The UK banking industry has a billion-pound fraud problem, with £1.2bn lost to fraud and scams in 2018. There’s no shortage of statistics that further expose the sheer scale of the problem, such as recent findings from Experian that reveal a new incident of financial fraud was reported every 15 seconds in 2018.
We’re also witnessing an uptick in technology-enabled financial crime with the targeting of new channels, including social media and contactless payments, thanks to increasingly cyber-savvy fraudsters.
In response to rising fraud levels, financial institutions (FIs) are investing heavily to tackle the problem: it’s estimated the industry is spending over £650 million annually in dedicated staff time alone to combat financial crime. When you consider the additional spending on technology, the real number is likely far higher.
The development of new tools and technology powered by artificial intelligence (AI) and machine learning is certainly driving change. However, the mobile channel is growing as a lucrative target for criminals, and regular data breaches are making personally identifiable information (PII) more readily available to hackers and is a major contributor to fraud losses.
So, how can banks get ahead? Let’s take a look at where the industry is already making progress and address the changes necessary in reducing fraud across the UK.
The technology driving change
AI and machine learning are driving transformation across virtually all industries and disciplines, and the financial services sector in particular is benefitting massively from the development of this technology.
Machine learning has the ability to analyse vast amounts of channel specific data to accurately flag suspicious transactions and new fraud attacks in real-time. This risk-based approach detects complex patterns that are otherwise difficult for analysts alone to identify, giving banks and FIs the capabilities to detect more fraud whilst becoming more operationally efficient.
AI and machine learning are also powering next-generation adaptive authentication technology, which can analyse and determine the risk of a situation and implement security accordingly.
The fact that banks and FIs successfully stopped two thirds of unauthorised fraud in 2018 is promising news for banks and consumers alike, and illustrative of the benefits these new technologies can bring. However, new threats are always emerging, so there is still work to be done to increase adoption of these technologies to enhance fraud detection.
The mobile banking channel remains vulnerable
With the explosion in mobile banking, and as banks get better at identifying fraud online, mobile banking fraud is growing: it increased 20% from 2017 to 2018. As the popularity of mobile banking grows, threats will only get more dangerous.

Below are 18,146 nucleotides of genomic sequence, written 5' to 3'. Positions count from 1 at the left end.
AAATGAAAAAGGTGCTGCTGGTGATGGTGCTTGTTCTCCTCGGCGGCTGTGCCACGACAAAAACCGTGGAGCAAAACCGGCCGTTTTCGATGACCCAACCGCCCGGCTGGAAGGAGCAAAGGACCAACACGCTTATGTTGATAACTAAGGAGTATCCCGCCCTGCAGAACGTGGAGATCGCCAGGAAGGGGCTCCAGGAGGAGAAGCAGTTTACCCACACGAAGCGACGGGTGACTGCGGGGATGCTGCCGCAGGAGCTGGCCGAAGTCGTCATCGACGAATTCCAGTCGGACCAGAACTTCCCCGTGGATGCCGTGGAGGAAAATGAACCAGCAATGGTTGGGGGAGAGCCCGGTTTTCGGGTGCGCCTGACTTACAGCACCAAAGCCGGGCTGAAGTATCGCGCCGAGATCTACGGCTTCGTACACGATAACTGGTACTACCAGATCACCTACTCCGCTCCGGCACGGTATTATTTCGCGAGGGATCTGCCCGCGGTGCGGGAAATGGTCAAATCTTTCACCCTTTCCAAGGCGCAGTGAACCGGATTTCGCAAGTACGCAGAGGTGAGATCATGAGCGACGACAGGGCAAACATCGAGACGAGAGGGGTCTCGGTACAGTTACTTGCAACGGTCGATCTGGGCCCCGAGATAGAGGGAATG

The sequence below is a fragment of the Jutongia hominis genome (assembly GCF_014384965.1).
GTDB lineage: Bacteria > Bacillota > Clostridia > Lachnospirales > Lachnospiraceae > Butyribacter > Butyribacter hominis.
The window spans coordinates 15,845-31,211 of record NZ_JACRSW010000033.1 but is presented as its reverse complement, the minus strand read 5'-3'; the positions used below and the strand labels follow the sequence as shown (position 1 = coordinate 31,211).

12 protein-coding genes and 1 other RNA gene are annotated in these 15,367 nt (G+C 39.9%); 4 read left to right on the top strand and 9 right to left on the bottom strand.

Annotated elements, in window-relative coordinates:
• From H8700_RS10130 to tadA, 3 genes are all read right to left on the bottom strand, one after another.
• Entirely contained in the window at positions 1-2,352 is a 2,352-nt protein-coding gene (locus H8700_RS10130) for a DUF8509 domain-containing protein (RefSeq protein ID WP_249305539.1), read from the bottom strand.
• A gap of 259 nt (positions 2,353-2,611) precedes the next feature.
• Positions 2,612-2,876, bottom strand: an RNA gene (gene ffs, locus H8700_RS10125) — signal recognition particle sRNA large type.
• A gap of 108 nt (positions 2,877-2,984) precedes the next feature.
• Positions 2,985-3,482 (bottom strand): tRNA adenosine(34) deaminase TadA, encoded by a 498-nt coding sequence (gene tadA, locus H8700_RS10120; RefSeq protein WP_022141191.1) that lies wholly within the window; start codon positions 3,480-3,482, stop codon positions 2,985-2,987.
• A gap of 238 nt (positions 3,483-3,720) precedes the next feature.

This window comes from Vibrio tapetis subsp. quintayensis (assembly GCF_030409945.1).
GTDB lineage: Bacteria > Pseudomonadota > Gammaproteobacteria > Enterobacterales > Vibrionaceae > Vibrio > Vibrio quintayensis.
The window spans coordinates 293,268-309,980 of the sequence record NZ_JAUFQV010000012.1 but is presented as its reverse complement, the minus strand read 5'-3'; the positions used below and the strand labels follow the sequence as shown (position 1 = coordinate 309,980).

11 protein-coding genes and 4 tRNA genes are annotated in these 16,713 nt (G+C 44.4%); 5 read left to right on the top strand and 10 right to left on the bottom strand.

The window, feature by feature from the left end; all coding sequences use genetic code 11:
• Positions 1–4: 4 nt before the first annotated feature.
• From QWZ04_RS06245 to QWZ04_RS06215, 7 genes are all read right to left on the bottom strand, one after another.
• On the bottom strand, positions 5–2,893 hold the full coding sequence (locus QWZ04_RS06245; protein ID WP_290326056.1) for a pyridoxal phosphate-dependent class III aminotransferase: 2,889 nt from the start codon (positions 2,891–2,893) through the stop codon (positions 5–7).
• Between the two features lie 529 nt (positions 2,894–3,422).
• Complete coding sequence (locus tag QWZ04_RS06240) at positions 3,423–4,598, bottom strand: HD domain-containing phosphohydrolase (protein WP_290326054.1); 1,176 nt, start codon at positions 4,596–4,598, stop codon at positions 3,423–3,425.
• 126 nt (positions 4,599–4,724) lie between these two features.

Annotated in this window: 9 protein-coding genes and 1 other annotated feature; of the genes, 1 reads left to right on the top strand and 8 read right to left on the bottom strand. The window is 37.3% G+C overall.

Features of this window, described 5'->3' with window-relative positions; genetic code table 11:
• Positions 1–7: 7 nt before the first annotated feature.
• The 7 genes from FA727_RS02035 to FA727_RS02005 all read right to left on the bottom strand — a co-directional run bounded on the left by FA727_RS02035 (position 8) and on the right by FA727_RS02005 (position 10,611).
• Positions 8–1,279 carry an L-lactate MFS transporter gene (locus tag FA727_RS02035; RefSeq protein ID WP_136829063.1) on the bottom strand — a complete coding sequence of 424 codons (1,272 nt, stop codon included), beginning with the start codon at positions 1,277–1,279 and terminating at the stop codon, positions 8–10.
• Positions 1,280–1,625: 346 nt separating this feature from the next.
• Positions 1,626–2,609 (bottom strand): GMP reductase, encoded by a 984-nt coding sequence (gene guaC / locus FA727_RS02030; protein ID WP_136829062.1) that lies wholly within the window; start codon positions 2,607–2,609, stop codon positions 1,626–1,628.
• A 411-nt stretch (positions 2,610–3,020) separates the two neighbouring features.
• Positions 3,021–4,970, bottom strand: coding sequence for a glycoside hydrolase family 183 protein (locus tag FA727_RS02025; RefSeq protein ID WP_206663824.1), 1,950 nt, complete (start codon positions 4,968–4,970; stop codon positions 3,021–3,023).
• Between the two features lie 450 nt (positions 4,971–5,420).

We’re witnessing some of the most dangerous attacks in mobile, including overlay attacks, SMS phishing scams and SIM swap fraud, which rose by 63% in 2017. With new and old threats to mobile devices and applications appearing daily, banks and FIs must increase their efforts in securing the mobile channel.
Mobile app shielding technology can secure and proactively protect individual banking apps from increasingly innovative threats and malware as it can prevent the injection of malicious code before it can cause damage. In addition, gaining more visibility into mobile users through behavioral biometrics and other contextual data will also help shore up a bank’s defenses against mobile fraud.
Data breaches: a major contributor to fraud
Frequent data breaches are exposing personally identifiable information (PII) across the web are a major contributor to fraud losses. Breaches make it remarkably easy for fraudsters to use and cross-reference stolen information to commit account takeover fraud (ATO) and new account fraud (NAF).
For example, cases of card ID theft, made up of card application fraud and card account takeover fraud, increased by a massive 119% in 2018. And whilst banks cannot control external breaches, they must prioritise better detecting the types of fraud that these breaches make possible.
The good news is we’re seeing huge developments in the methods used for verifying the identity of someone conducting remote digital transactions. More and more banks are implementing risk analytics, powered by AI and machine learning, that analyses thousands of transactions in real time, alongside device, geographical and behavioural data, to build up a profile for a customer to identify potentially fraudulent transactions.
Fraud prevention and detection continues to make huge strides in the UK, but we’re not out of the woods yet. As fraud becomes more digitally complex, and with significant sums at stake for both consumers and FIs, risk-based systems are crucial for banks to adequately defend against attacks and to be in with a chance of bucking fraud trends once and for all.